Shows & Panels
- The 2014 Big Picture on Cyber Security
- AFCEA Answers
- Ask the CIO
- Building the Hybrid Cloud
- Connected Government: How to Build and Procure Network Services for the Future
- Continuing Diagnostics and Mitigation: Discussion of Progress and Next Steps
- Federal Executive Forum
- Federal Tech Talk
- The Future of Government Data Centers
- The Future of IT: How CIOs Can Enable the Service-Oriented Enterprise
- The Intersection: Where Technology Meets Transformation
- Maximizing ROI Through Data Center Consolidation
- Moving to the Cloud. What's the best approach for me
- Navigating Tough Choices in Government Cloud Computing
- The New Generation of Database
- Satellite Communications: Acquiring SATCOM in Tight Times
- Targeting Advanced Threats: Proven Methods from Detection through Remediation
- Transformative Technology: Desktop Virtualization in Government
- The Truth About IT Opex and Software Defined Networking
- Value of Health IT
- Air Traffic Management Transformation Report
- Cloud First Report
- General Dynamics IT Enterprise Center
- Gov Cloud Minute
- Government in Technology Series
- Homeland Security Cybersecurity Market Report
- National Cybersecurity Awareness Month
- Technology Insights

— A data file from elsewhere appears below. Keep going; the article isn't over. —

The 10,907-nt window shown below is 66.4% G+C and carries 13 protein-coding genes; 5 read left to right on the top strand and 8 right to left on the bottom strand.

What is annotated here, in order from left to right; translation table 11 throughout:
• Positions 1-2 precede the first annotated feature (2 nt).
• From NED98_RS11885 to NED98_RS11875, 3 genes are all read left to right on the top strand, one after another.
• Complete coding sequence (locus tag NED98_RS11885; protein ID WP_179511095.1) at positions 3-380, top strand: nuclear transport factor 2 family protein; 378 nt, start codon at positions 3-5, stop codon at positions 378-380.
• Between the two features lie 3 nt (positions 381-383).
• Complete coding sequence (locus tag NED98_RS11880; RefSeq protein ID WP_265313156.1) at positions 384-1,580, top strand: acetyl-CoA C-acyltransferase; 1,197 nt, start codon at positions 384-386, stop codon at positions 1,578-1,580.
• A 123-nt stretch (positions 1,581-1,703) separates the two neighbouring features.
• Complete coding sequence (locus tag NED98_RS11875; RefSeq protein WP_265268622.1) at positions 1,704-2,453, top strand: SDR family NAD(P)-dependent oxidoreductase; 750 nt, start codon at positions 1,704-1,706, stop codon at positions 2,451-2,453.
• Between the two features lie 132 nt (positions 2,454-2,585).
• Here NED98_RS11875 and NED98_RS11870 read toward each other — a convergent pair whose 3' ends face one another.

- The Cyber Security Report
- The Next Generation Cyber Security Experts
Shows & Panels
NY Times prints Northup correction 161 years later
Friday - 3/7/2014, 7:22am EST
NEW YORK (AP) -- The New York Times has printed a correction for misspelling 161 years ago the name of a black man who was sold into slavery and whose memoirs were turned into the Oscar-winning movie "12 Years a Slave."
In a Jan. 20, 1853, article, the Times misspelled Solomon Northup's surname as Northrop and as Northrup.
The Times corrected Northup's name on Tuesday, after the errors were pointed out by someone looking at its archives.
The correction said the article about Northup had "misspelled his surname as Northrop. And the headline misspelled it as Northrup."
Northup was born in New York and was kidnapped and sold as a slave in 1841. He spent the next dozen years in Louisiana before regaining his freedom.
"12 Years a Slave" won the Oscar for best picture at the Academy Awards on Sunday. It starred Chiwetel Ejiofor as Northup and Lupita Nyong'o as Patsey, another slave. Nyong'o won the Oscar for best actress in a supporting role.
Copyright 2014 The Associated Press. All rights reserved. This material may not be published, broadcast, rewritten or redistributed.